Beauty is Only Search Deep
If your Web site doesn’t rank in search, then it really doesn’t matter how it looks. But once it does rank, how good it looks and converts visitors to buyers is critical to acquiring new customers online.
These days, with constantly rising postage rates and mailing costs, finding new customers online is mandatory. It’s no longer a “nice to have” option. Smart online marketers realize their Web site’s search engine optimization performance is key. They also know it’s not just about how your site looks and performs, but also how your site ranks in Google and other leading search engines. It’s all about potential customers being able to find you through paid search (pay per click) or organic (free) search ranking.
What gets your site found? It’s all in the ranking of your site — or more precisely — about the ranking of ALL the pages of your site. Most sites have thousands of pages. The search engine crawlers pan all these pages looking for various criteria they use to decide whether your organic ranking is No. 1 on the first page of search results or 1,000 on the 50th page.
Obviously, your goal is to be on the first page and above the fold for the search terms that are most relevant to your business, or, more importantly, the item you’re trying to sell.
So, try this exercise. Take your top 20 products, search for them on Google and see where you end up. Hmmmm. Not pleased with the results? Here are some basic pointers to help those of you who flunked the above test.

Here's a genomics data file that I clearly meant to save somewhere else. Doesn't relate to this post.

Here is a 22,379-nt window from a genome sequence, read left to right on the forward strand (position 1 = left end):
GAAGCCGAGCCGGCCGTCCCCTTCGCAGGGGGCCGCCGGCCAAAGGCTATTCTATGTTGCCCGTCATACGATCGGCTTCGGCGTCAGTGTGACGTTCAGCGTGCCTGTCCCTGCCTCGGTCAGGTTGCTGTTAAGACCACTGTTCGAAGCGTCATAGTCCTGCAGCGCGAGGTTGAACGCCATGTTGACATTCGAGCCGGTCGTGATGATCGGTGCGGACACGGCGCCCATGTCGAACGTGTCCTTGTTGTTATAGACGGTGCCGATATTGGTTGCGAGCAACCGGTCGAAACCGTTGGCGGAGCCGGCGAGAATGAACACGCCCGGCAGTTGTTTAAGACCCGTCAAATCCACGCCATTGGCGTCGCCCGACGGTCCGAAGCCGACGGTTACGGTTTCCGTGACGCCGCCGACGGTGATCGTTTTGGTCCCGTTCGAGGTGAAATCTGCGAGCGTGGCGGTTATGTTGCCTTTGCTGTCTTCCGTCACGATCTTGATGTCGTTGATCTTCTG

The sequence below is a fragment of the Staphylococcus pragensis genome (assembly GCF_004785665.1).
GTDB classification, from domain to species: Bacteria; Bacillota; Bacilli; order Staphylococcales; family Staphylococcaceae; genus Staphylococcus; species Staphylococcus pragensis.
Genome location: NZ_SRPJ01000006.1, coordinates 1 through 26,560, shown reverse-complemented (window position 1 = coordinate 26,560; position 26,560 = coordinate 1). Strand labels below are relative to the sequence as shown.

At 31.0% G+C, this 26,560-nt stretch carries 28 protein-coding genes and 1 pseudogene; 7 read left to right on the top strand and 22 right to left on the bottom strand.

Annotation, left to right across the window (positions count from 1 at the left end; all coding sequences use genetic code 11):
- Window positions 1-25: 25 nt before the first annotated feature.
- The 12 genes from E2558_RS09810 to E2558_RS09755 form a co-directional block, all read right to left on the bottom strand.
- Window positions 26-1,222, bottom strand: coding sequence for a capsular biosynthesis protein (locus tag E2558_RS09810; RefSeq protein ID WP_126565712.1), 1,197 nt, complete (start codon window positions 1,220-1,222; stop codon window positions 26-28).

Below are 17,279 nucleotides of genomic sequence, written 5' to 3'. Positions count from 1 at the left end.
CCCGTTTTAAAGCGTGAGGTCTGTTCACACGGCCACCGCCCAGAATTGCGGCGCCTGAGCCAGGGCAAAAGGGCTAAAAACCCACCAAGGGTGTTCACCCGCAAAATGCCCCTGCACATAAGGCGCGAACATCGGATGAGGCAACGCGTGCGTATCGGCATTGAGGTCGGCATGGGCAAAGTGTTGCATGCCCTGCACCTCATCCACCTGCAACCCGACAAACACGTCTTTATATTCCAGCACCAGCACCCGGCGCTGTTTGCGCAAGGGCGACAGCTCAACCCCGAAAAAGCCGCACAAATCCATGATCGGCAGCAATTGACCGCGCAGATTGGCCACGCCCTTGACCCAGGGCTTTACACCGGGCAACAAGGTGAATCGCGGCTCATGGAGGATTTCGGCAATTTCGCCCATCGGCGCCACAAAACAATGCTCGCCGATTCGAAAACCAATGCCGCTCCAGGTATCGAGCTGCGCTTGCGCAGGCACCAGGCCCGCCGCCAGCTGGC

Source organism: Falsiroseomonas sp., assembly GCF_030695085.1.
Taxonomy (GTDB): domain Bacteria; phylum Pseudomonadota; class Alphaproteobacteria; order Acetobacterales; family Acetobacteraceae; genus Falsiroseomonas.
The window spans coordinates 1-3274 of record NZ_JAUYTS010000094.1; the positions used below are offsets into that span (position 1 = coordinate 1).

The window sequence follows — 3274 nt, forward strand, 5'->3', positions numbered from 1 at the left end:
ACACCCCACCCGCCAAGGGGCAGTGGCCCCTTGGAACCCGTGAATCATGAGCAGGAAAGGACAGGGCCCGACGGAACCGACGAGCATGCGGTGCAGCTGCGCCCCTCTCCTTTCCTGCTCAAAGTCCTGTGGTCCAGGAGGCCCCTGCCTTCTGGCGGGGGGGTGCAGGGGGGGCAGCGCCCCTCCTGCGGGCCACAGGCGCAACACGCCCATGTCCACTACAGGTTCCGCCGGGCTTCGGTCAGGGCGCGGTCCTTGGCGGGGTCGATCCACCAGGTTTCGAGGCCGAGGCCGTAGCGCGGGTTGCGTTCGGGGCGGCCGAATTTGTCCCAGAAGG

* Do you conduct keyword research? Find out which words and terms online shoppers are using in their searches. Then make sure your site contains those terms — repeatedly. It’s all about being relevant.
* Examine your menu structure. Do you refer to your product categories and items in the same way shoppers are searching for them? Too often catalogs and Web pages are organized using terminology that makes sense to the marketers, but isn’t an exact match to the search terms online shoppers are using.
* Examine each page URL. Can your URLs be read by the crawlers? Does each page’s URL reflect the content and search term most relevant to the page?
* Do you have dynamic content on your pages? The more relevant, fresh and updated content you have, the more the search engines will like your site.
* Can your page be easily and completely crawled? Watch out for page content that stops or diverts crawlers, causing broken page crawls.
I could write a book on how to do each of the above items. But if you don’t clearly understand the importance of these basics, it’s probably time to call your local Web doctor. Better still, call a specialist.
Click on the “Post a comment” icon below or e-mail me at TerryJ@AbilityCommerce.com and/or post your comment on this site.
Terence Jukes is president of Ability Commerce, a 140-person firm that designs, builds and runs e-commerce and related marketing programs for catalog companies. He can be reached at TerryJ@AbilityCommerce.com.